Managing risks – dust and gas control in underground mining


Every drill and blast operations generates dust. The amount of dust generated in these operations is a cause for great concern. Dust is a health hazard and more importantly dust kills. Exposure to dust from drilling should be separated out from blasting operations, as drilling will see more workers exposed to dust. Although a violent blast may produce more than the normal amount of dust, blasting is a relatively infrequent operation, and exposure can be managed by allowing an appropriate amount of time for the dust to settle, be suppressed or to be expelled before miners enter the blast area. Additionally, the total amount of dust produced in a day is less compared to the overall dust produced from other frequent operations such as loading, hauling, crushing and processing. Operationally, well-controlled blasts create little or no dust. Provision of dust palliatives in the drilling process is then best industry practice to eliminate dust when workers are exposed to it. GRT’s 12X technology is an innovative example of a product developed to manage drilling dust at the source.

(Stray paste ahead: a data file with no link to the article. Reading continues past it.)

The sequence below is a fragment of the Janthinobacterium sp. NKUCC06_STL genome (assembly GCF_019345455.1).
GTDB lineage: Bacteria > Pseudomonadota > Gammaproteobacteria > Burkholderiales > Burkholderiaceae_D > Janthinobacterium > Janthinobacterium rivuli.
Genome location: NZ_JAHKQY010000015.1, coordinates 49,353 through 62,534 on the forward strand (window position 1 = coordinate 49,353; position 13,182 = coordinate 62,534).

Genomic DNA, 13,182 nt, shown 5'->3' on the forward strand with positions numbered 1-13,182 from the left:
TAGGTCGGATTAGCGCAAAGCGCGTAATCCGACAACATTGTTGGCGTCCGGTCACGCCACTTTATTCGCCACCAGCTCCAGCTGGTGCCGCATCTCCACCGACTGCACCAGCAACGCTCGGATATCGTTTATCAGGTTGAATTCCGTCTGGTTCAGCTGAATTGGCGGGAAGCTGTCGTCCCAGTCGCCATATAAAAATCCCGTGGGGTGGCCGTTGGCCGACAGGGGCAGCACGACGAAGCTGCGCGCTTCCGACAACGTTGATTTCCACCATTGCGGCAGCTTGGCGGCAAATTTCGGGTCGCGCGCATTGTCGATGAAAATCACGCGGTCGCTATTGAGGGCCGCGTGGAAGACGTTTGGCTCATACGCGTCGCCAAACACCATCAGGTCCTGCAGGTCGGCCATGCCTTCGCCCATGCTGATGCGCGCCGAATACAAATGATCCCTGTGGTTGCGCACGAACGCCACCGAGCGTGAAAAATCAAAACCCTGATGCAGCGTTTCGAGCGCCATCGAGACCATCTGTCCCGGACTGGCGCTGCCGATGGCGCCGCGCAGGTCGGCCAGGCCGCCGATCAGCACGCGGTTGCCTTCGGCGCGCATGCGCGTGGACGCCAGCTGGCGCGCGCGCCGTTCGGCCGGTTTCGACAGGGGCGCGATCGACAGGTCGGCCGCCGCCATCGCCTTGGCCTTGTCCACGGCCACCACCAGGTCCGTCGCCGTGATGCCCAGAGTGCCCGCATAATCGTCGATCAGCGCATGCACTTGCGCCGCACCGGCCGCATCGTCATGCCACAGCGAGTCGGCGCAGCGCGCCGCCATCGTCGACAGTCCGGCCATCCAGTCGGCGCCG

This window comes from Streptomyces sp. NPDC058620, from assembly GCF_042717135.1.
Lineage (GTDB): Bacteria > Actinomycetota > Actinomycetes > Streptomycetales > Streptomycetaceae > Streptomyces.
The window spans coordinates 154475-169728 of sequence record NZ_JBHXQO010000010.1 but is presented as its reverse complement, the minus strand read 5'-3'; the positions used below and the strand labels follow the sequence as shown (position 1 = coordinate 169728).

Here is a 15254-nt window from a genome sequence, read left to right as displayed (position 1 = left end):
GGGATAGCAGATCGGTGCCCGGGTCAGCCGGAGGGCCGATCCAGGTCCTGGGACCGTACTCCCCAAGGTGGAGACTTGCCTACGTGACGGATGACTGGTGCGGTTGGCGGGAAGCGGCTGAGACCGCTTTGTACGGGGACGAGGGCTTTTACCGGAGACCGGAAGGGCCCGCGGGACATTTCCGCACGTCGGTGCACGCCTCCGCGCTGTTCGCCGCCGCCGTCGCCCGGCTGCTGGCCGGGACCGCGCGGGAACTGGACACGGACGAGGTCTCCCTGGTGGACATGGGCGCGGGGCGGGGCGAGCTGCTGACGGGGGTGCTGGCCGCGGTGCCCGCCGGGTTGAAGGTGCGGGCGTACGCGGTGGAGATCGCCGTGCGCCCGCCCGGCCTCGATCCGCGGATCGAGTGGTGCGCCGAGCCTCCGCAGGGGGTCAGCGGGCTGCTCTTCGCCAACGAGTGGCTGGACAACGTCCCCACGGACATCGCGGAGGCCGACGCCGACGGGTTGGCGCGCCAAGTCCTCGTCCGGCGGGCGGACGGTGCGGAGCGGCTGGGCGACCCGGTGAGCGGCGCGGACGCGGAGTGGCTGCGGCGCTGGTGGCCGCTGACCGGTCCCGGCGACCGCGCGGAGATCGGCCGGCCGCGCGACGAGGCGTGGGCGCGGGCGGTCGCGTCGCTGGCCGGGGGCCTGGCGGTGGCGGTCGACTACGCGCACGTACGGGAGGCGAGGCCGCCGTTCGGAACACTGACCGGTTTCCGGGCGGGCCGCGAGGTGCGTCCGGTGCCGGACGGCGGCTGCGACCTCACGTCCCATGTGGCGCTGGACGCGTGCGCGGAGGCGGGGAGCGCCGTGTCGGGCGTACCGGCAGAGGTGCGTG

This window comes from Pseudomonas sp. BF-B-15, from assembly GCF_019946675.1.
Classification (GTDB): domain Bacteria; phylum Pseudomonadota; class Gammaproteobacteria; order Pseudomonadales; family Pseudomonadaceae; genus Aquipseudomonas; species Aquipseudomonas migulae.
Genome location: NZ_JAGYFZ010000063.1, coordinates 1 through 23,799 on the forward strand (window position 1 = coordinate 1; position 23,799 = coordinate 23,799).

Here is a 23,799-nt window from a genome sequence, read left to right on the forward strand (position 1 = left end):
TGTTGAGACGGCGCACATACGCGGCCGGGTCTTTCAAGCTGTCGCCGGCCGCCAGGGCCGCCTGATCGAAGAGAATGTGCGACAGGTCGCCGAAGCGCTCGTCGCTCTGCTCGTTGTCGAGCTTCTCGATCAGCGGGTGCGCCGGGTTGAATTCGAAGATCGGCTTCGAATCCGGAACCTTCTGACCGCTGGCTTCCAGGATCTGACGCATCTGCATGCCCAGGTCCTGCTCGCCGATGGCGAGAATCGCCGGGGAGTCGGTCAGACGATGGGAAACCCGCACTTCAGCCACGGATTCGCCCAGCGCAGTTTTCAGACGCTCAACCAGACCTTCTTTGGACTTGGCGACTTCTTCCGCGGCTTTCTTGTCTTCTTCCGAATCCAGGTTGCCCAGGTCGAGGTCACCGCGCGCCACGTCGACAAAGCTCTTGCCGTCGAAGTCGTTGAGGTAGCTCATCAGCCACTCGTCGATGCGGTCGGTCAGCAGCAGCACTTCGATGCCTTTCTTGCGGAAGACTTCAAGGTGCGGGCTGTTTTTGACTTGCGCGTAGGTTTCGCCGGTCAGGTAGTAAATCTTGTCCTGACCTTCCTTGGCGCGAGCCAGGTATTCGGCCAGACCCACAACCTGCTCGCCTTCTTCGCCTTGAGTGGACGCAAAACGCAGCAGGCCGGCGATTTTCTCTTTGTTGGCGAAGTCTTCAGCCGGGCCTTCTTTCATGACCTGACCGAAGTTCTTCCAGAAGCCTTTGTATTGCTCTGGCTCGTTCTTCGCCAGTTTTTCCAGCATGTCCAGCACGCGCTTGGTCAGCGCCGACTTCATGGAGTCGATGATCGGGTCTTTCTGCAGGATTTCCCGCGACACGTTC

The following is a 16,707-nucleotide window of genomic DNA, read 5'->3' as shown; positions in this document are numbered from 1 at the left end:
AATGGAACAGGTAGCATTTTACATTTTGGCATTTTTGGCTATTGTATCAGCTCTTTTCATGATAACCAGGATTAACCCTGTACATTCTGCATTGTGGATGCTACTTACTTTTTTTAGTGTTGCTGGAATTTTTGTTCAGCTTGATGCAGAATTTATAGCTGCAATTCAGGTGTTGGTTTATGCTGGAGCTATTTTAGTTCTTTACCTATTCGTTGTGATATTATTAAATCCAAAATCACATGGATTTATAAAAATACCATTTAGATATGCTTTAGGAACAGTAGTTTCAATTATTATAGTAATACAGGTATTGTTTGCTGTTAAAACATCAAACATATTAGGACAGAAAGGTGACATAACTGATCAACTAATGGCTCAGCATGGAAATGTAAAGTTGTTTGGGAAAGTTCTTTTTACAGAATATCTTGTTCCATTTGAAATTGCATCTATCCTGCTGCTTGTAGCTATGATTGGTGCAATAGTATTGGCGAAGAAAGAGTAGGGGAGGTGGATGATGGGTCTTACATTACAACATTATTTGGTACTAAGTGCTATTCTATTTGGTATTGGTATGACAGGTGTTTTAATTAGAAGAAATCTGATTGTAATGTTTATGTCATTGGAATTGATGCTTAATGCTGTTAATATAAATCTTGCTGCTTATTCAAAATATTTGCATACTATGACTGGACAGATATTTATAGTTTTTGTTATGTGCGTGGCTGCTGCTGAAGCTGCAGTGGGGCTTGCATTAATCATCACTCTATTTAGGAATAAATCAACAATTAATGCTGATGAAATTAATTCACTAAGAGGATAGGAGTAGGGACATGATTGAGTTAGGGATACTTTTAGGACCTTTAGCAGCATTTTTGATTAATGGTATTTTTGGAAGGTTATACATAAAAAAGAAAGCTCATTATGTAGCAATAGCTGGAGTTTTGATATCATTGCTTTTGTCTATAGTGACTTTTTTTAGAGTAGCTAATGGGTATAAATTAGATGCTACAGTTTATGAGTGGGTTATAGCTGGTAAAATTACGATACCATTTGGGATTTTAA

The use of explosives in blasting poses danger of toxic gases. The most common are carbon monoxide and oxides of nitrogen. Blast fumes are quickly diluted to below toxic levels by the ventilation systems in underground mines. Therefore it is very important to use well calculated blasting agent mixtures, store blasting agents properly to avoid deterioration, use of non-water resistant products in wet blastholes and have enough confinement for efficient detonation.